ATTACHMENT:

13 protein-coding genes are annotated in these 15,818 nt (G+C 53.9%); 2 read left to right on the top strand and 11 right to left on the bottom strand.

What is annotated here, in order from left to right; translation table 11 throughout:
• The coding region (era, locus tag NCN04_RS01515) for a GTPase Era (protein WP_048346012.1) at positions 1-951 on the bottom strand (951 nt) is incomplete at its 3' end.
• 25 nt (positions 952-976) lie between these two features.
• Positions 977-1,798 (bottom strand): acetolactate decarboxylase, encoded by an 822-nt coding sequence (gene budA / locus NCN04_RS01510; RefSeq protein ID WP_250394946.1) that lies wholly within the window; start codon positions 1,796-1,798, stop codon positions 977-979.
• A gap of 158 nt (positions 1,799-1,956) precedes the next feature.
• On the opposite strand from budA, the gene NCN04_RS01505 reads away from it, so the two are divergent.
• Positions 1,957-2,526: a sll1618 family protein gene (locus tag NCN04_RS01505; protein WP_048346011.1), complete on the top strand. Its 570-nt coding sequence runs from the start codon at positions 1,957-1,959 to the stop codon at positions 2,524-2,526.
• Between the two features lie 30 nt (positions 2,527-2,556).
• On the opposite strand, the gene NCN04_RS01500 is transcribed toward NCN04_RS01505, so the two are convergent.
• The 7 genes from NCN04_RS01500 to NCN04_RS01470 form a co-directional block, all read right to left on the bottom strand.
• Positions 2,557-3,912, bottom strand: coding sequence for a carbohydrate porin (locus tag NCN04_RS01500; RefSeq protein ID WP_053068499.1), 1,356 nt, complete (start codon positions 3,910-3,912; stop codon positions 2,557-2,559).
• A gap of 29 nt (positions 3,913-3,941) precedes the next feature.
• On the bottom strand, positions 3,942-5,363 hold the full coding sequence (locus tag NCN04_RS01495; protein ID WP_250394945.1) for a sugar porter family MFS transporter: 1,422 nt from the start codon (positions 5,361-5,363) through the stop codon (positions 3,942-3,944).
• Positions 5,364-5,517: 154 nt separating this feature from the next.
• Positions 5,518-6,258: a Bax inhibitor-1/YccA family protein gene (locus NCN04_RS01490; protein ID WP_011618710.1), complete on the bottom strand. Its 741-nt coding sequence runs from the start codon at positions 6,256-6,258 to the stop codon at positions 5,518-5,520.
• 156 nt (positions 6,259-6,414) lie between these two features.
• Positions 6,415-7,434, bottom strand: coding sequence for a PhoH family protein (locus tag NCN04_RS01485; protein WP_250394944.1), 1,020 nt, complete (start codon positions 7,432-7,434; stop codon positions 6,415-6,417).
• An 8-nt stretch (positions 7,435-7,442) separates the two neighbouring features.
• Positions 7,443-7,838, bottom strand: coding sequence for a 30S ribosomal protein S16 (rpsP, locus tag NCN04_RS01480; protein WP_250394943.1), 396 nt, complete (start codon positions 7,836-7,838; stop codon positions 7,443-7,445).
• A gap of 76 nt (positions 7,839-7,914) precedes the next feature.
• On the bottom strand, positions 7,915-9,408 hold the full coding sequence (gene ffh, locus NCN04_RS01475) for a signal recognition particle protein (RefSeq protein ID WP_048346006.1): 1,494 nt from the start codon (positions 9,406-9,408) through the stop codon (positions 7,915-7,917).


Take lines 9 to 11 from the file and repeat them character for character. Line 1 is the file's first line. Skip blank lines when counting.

• Between the two features lie 30 nt (positions 2,527-2,556).
• On the opposite strand, the gene NCN04_RS01500 is transcribed toward NCN04_RS01505, so the two are convergent.
• The 7 genes from NCN04_RS01500 to NCN04_RS01470 form a co-directional block, all read right to left on the bottom strand.